Dion Jordan would be put to good use by Eagles, Browns, Jets

Production or potential?

That's the question scouts must address when assessing Dion Jordan. With a spectacular performance at the NFL Scouting Combine, the former Oregon standout proved himself to be one of the top athletes in the 2013 NFL Draft. Measuring in at 6-foot-6 1/4 and 248 pounds with 33 7/8-inch arms, Jordan posted top marks in the 40-yard dash (4.60 seconds), short shuttle (4.35 seconds) and broad jump (10-2). He also scored well in the vertical jump (32.5 inches) and three-cone drill (7.02 seconds), despite his long, lanky frame. Those marks reveal a superior athlete and suggest Jordan's game should translate well to the pros.

However, scouts come away from game tape of his senior season longing for more production. Although he was featured as the Ducks' designated pass rusher, Jordan finished the season with just five sacks, 10.5 tackles for loss and three forced fumbles. Those numbers are certainly respectable, but they're not eye-popping for a player poised to be a top draft pick. Not when other prospects like Texas A&M's Damontre Moore (12.5 sacks and 21 tackles for loss), Florida State's Bjoern Werner (13 sacks) and Georgia's Jarvis Jones (14.5 sacks and 24.5 tackles for loss) racked up huge numbers as rushers off the edge.

Jordan, who originally signed with Oregon as a highly decorated tight end prospect, spent the last three of his five college years (including a redshirt season) on defense as a hybrid defensive end/outside linebacker. Without having extensive prior experience at the position, Jordan was forced to learn the subtleties of rushing the passer while being counted on to post big numbers off the edge. Additionally, he was utilized as a seam dropper in coverage to match up with tight ends and slot receivers in the passing game. Given the wide array of responsibilities heaped on his shoulders, it is not surprising that Jordan failed to master any part of his game.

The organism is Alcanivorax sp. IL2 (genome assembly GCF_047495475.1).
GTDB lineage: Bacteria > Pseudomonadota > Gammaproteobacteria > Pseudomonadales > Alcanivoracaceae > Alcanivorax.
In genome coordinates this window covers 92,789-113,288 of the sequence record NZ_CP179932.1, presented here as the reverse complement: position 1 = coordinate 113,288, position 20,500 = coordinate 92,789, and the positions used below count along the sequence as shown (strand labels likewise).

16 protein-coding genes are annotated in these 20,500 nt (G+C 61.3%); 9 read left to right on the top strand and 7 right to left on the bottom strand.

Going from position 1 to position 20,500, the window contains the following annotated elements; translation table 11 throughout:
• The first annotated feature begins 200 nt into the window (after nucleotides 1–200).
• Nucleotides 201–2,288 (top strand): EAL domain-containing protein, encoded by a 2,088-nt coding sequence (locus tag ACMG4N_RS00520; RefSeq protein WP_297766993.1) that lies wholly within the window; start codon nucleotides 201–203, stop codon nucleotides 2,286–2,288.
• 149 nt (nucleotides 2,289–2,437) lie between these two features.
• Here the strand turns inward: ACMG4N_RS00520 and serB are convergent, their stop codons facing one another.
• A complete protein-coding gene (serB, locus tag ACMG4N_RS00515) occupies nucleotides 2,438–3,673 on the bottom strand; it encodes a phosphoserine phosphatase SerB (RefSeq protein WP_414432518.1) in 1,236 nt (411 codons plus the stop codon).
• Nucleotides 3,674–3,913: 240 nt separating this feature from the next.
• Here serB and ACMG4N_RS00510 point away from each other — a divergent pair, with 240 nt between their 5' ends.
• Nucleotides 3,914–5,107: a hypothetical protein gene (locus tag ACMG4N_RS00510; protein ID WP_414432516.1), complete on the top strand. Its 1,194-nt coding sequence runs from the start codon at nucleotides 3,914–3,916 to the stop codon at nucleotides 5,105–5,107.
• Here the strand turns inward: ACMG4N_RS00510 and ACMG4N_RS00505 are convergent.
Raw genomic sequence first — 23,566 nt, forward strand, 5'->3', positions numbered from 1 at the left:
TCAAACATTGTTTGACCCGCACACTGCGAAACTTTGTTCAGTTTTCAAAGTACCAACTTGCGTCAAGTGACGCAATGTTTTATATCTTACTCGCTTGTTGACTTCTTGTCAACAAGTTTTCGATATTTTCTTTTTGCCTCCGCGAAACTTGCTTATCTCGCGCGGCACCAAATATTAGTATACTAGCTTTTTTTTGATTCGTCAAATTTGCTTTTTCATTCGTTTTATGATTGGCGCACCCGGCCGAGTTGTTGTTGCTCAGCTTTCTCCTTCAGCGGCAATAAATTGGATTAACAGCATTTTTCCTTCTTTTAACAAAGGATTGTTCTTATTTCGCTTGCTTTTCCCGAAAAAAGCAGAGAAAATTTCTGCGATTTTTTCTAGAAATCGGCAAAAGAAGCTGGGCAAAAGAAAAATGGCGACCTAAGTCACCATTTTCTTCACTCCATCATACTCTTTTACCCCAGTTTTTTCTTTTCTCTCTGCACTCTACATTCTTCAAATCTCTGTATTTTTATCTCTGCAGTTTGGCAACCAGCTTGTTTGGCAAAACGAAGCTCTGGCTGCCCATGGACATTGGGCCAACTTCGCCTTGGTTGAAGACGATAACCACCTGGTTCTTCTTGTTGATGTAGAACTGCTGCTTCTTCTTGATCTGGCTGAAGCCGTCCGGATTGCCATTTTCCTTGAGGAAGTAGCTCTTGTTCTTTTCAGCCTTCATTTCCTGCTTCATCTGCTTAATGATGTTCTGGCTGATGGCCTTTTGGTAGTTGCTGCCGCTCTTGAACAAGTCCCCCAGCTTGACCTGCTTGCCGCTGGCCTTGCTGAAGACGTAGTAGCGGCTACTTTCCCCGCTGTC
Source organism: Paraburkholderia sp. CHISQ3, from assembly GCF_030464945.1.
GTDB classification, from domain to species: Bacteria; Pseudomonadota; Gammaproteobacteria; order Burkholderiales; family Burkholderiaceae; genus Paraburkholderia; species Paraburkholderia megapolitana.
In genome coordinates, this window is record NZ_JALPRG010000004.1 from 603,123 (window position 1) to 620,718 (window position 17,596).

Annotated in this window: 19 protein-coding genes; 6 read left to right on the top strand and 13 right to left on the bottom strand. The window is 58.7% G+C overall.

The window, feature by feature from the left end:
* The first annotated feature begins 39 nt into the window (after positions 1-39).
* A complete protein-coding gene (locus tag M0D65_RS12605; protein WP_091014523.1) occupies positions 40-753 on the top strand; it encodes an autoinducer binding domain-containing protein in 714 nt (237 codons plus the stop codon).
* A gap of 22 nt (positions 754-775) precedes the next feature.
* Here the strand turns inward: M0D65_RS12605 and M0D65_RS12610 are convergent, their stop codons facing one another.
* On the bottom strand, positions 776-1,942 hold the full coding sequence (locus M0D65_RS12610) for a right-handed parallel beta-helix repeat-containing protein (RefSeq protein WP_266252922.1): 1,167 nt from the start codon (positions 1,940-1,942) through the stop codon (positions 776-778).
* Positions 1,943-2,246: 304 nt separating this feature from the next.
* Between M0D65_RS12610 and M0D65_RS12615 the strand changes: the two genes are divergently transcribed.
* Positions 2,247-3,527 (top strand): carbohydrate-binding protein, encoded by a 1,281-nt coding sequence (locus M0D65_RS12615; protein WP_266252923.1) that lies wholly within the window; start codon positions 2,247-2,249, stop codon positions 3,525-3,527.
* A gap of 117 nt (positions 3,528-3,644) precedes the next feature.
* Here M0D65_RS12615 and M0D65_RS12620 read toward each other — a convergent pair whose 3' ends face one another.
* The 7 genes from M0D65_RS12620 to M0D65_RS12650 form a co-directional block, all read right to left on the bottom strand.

That's why scouts are grading Jordan's game tape on a curve. Evaluators are crediting him for his penchant to produce splash plays rather than dwelling on his failure to provide consistent disruption off the edges. When I looked at the coaches' footage, I came away impressed with Jordan's athleticism, movement skills and first-step quickness. He attacked blockers with a blistering get-off and showed an exceptional closing burst when tracking quarterbacks from the blind side. Most impressively, he displayed great balance and body control in dropping his inside shoulder to dip and rip past blockers on the way to the quarterback. While he definitely needs to develop an additional rush move, Jordan's fastball is good enough to win consistently in the NFL.

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Jordan also stands out as a sideline-to-sideline pursuer against the run. He flies past blockers on his way to the ball; his quickness and hustle stand out on the tape. As a pass defender, Jordan displays the athleticism to handle tight ends and slot receivers in a short area. He changes directions well, and his ball skills and awareness deserve high marks, in my mind. Most hybrid linebackers are only asked to drop into the flats; Jordan shouldn't have any problem filling a hybrid role as a pro.

Jordan announced at the combine that a torn labrum would require him to undergo surgery, but I don't anticipate that this will interfere with his path to the NFL. Given Jordan's dynamic game and exceptional athleticism, I believe there are a number of defenses that would benefit from adding the former Duck to the lineup. Here are the five best fits, in my opinion:

Philadelphia Eagles (No. 4 overall pick)